Fake Covid documents could cause real problems for travel: Travel Weekly


The negative Covid-19 test result, purportedly from a company called Tri-Alta Laboratory Corp., would look real enough to most eyes. It even has a disclaimer at the bottom cautioning that a negative test doesn’t rule out infection.

But the document, which was obtained by its user on the dark web, is actually a fraud, though that user says it “worked like a charm” during a September trip to Puerto Rico.

The user even tells people how to get their own fake Covid-19 test documents.

As negative Covid-19 results have increasingly become a requirement for international and even domestic travel around the world, fraudulent test documents like these have become a growing concern. Arrests have been made for counterfeit Covid-19 test documents in France, Brazil, the U.K. and elsewhere.

A fake Covid-19 test result. Fraudulent documents like this, as well as phony vaccination documents, are cropping up on the dark web.

A fake Covid-19 test result. Fraudulent documents like this, as well as phony vaccination documents, are cropping up on the dark web. Photo Credit: Courtesy of Forter/Daniel Shkedi

Now, with Covid-19 vaccination underway, fake vaccination documents have also begun to emerge.

In one exchange on the dark web this month, for example, an individual who asked for fake vaccination papers was quickly provided with a template of the CDC’s Covid-19 Vaccination Record Card, which could then be easily filled in.

“The number of fake Covid-19 tests and eventually vaccine results if they are not digitized is a huge area of concern, not only for us but for governments and consumers alike,” said Nick Careen, senior vice president for the airport, passenger, cargo and security division at IATA. “We are aware of a numerous amount of counterfeit test results, which have cropped up over the last number of weeks in several countries around the world.”

If such fraud becomes prolific enough, IATA worries that it could weigh on governments when they begin considering border reopenings. In order to reopen, the trade group said in a recent statement, governments “need to be confident that they are mitigating the risk of importing Covid-19 and have confidence in a passenger’s verified Covid-19 status.”

It’s impossible to quantify how much testing result and vaccine certificate fraud is already taking place.

Daniel Shkedi, who regularly combs the dark web as part of his duties as senior product marketing manager for the e-commerce fraud prevention company Forter, said that such fraud is noticeable online but not yet prolific.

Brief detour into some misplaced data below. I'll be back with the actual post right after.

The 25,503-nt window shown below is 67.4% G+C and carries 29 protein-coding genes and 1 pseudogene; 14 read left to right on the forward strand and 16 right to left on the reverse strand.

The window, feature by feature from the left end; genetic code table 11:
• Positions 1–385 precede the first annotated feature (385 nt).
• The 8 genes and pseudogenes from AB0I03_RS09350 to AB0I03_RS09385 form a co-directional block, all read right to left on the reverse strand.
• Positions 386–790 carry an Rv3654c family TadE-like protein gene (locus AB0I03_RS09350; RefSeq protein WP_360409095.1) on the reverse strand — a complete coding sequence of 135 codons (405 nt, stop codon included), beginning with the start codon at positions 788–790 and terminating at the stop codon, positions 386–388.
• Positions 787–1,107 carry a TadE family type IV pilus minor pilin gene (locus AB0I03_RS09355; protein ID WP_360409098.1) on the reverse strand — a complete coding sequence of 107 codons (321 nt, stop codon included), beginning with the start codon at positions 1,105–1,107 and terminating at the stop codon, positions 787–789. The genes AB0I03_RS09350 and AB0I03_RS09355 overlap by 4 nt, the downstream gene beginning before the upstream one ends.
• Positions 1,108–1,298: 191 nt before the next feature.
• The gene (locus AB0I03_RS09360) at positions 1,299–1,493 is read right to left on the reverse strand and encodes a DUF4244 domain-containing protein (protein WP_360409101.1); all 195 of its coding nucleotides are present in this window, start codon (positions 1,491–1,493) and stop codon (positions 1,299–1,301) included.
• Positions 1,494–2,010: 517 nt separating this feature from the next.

“I haven’t seen marketplaces flooded with templates and stuff like that, but when I drill down in the forum, folks are talking about it,” said Shkedi, who provided the examples cited in this article. “It is part of the conversation for sure. As we move on and travel starts to pick up, we’re going to see more of this.”

The primary solution that has been proposed to fight such fraud is the use of digital health passports, on which both testing results and vaccination certificates can be securely uploaded from verified testing centers or vaccination authorities and then linked digitally to a traveler’s identity.

Moving vaccination documentation away from easily manipulated paper records is another essential step, IATA said.

IATA isn’t a disinterested party when it comes to pushing for health passports. Its own Travel Pass, an app to confirm a passenger’s health-related status, is under development and will become available for download on March 1 as it is deployed by Emirates and Etihad. The airline trade group said its goal in developing the solution is to reopen travel rather than to make money off it directly.

Other health passport developers also stress the peril caused by fraudulent test and vaccination documents to the reopening of travel markets.

“It poses a threat to airlines and international borders with the potential for a passenger carrying a fake Covid test certificate or vaccination card — who may be asymptomatic — to board an aircraft and infect other passengers,” the British tech company VSTE, developer of the V-Health Passport, said in a recent press release.

Shkedi, though, cautioned that no solution will be foolproof.

“The challenge with cybersecurity and new verification systems is, eventually, they’re all going to get breached,” he said. 



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